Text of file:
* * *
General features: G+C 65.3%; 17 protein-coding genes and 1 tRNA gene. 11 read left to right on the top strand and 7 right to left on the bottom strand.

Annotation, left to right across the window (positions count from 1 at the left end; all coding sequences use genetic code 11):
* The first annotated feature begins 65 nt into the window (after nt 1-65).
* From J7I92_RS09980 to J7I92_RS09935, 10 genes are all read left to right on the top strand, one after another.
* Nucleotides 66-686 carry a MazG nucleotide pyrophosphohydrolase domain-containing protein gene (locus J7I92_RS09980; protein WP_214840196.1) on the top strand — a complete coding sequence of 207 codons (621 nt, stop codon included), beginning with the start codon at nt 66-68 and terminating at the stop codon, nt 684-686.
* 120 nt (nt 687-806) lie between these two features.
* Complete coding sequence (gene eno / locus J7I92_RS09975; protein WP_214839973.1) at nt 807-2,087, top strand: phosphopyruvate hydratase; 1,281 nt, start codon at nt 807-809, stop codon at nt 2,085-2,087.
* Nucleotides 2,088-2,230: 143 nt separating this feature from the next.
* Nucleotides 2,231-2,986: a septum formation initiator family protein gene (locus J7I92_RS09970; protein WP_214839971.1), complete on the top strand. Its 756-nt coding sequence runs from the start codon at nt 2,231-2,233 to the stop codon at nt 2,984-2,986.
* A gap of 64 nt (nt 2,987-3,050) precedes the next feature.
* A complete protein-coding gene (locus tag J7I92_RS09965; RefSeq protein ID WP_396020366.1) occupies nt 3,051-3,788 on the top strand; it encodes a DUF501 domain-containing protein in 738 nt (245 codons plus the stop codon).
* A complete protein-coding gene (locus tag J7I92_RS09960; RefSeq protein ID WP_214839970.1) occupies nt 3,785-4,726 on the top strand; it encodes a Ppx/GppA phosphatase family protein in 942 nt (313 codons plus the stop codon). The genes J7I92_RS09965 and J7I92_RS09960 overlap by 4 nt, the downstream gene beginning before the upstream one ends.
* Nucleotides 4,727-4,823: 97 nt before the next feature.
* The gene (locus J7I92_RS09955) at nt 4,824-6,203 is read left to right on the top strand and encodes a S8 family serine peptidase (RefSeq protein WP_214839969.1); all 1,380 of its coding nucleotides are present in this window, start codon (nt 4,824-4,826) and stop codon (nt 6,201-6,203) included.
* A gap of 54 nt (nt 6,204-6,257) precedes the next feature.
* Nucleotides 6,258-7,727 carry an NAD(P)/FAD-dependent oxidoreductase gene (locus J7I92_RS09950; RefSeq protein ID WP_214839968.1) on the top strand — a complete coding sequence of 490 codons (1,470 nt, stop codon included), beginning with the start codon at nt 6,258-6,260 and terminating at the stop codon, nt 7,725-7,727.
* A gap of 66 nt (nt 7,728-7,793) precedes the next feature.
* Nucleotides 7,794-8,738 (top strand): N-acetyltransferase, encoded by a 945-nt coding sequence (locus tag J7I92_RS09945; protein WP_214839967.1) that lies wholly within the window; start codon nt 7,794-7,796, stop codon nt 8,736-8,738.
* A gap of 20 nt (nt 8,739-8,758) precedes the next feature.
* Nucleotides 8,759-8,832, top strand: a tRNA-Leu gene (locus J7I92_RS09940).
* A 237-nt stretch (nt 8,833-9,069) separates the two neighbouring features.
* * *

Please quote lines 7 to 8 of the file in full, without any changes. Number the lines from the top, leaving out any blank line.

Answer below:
* Complete coding sequence (gene eno / locus J7I92_RS09975; protein WP_214839973.1) at nt 807-2,087, top strand: phosphopyruvate hydratase; 1,281 nt, start codon at nt 807-809, stop codon at nt 2,085-2,087.
* Nucleotides 2,088-2,230: 143 nt separating this feature from the next.